Pensions International, no. 49, 2003, p. 14-17
Traces the legislative history of the EU Pensions Directive which aims to facilitate the cross-border operation of occupational pension schemes.
C. U. Uche and O. C. Uche
Pensions, vol. 8, 2003, p. 235-251
Paper argues that the current public sector pension scheme in Nigeria is unsustainable. The sheer size of the public sector workforce in Nigeria makes it difficult for the government to pay its workers their basic salary, let alone meet its pension commitments. Furthermore, the present situation unjustifiably favours Nigerians who belong to the public sector workforce over the majority employed in the private sector. Finally, the sheer size of the public sector workforce and the attendant pensions liability prevents the government from investing in the country's infrastructure to promote economic development.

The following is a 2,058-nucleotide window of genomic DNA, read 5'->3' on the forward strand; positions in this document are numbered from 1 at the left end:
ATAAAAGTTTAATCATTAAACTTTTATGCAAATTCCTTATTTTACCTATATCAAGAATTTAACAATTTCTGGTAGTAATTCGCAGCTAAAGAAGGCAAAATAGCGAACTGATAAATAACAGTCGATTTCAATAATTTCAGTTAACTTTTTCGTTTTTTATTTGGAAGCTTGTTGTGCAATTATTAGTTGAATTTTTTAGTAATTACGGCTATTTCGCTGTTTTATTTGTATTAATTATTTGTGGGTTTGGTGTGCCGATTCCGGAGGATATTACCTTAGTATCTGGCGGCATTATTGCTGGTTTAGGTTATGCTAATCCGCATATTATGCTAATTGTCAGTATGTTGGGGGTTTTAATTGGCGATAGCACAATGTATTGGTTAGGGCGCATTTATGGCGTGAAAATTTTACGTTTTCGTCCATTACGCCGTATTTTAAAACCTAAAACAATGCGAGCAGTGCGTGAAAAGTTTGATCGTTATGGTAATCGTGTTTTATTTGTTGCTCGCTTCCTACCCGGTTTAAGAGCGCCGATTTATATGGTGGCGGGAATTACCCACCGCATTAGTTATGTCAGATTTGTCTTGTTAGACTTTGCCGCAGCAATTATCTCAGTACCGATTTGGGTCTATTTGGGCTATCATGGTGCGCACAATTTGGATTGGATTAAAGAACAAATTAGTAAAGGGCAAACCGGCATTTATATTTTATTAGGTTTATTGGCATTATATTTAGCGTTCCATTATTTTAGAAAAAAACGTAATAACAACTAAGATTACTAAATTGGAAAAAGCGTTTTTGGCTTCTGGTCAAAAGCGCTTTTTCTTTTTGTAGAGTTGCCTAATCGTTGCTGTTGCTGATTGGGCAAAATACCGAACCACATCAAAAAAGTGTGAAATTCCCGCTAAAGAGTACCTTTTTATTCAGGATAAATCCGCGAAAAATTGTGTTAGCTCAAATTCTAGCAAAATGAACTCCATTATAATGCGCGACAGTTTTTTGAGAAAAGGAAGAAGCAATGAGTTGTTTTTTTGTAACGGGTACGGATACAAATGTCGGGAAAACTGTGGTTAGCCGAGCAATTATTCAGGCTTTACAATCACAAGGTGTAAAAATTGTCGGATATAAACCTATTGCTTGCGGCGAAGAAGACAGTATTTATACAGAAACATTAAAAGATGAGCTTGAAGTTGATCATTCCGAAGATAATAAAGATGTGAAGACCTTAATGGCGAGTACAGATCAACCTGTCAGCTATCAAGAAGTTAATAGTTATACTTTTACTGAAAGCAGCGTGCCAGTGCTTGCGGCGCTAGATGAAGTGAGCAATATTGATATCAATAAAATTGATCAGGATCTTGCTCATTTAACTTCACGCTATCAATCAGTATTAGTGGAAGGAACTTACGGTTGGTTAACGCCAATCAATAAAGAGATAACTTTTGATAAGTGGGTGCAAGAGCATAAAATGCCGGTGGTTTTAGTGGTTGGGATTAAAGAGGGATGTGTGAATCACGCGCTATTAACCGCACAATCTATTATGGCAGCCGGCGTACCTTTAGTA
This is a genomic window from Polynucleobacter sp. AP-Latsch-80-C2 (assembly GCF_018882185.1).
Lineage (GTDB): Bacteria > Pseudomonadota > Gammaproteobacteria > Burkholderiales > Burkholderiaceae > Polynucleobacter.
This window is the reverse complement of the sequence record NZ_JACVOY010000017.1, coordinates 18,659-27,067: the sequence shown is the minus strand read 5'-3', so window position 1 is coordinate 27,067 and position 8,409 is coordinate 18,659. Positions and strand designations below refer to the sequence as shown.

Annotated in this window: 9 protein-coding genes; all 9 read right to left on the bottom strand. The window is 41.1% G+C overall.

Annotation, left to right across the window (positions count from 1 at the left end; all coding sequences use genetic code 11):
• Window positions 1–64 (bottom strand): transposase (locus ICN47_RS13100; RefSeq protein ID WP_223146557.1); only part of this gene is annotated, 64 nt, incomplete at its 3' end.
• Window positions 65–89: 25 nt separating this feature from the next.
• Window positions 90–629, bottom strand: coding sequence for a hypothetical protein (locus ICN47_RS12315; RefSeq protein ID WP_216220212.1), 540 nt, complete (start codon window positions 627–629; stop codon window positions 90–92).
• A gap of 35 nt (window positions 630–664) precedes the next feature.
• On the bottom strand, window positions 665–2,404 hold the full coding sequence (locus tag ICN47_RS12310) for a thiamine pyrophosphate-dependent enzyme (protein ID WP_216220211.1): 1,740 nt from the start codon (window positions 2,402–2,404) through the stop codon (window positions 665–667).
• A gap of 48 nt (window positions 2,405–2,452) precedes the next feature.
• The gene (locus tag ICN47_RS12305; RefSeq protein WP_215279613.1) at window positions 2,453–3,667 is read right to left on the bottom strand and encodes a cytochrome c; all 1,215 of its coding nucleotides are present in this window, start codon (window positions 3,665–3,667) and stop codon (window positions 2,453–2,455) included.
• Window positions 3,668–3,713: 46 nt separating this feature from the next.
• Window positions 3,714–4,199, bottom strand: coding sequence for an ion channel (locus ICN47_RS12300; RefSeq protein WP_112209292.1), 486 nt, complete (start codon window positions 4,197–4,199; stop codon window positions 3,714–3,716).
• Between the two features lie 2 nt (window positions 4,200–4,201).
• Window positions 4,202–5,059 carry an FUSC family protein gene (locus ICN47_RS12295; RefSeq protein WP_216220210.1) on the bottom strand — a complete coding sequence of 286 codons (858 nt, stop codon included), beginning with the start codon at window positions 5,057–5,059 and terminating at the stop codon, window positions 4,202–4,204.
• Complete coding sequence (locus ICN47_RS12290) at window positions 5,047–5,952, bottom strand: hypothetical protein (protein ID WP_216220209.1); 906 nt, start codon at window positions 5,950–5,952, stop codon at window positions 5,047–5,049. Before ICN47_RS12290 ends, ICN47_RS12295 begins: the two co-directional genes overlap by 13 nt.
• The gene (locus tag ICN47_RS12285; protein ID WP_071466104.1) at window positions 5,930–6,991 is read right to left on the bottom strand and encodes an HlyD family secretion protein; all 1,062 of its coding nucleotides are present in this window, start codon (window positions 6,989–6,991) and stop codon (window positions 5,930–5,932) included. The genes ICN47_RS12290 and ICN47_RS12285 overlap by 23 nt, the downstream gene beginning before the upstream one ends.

K. M. Anderson and T. Meyer
Journal of Public Policy, vol. 23, 2003, p. 23-54
Article investigates the role of social democratic parties and unions in pension reform politics in Sweden and Germany. Argues that pension reforms were more successful in Sweden than Germany both in terms of correcting perceived programme weaknesses and in promoting core social democratic values. In Sweden the Social Democratic Party co-operated in a structural overhaul of public pensions between 1994 and 1998. The state still plays a major role in the reformed pension system, but the role of market forces is much stronger. Despite the changes, however, the reformed system retains its core social democratic features. In contrast, the social democratic-led pension reform in Germany appears to be motivated more by cost containment than by redistributive values. It opens up a path towards more privatisation and greater inequality.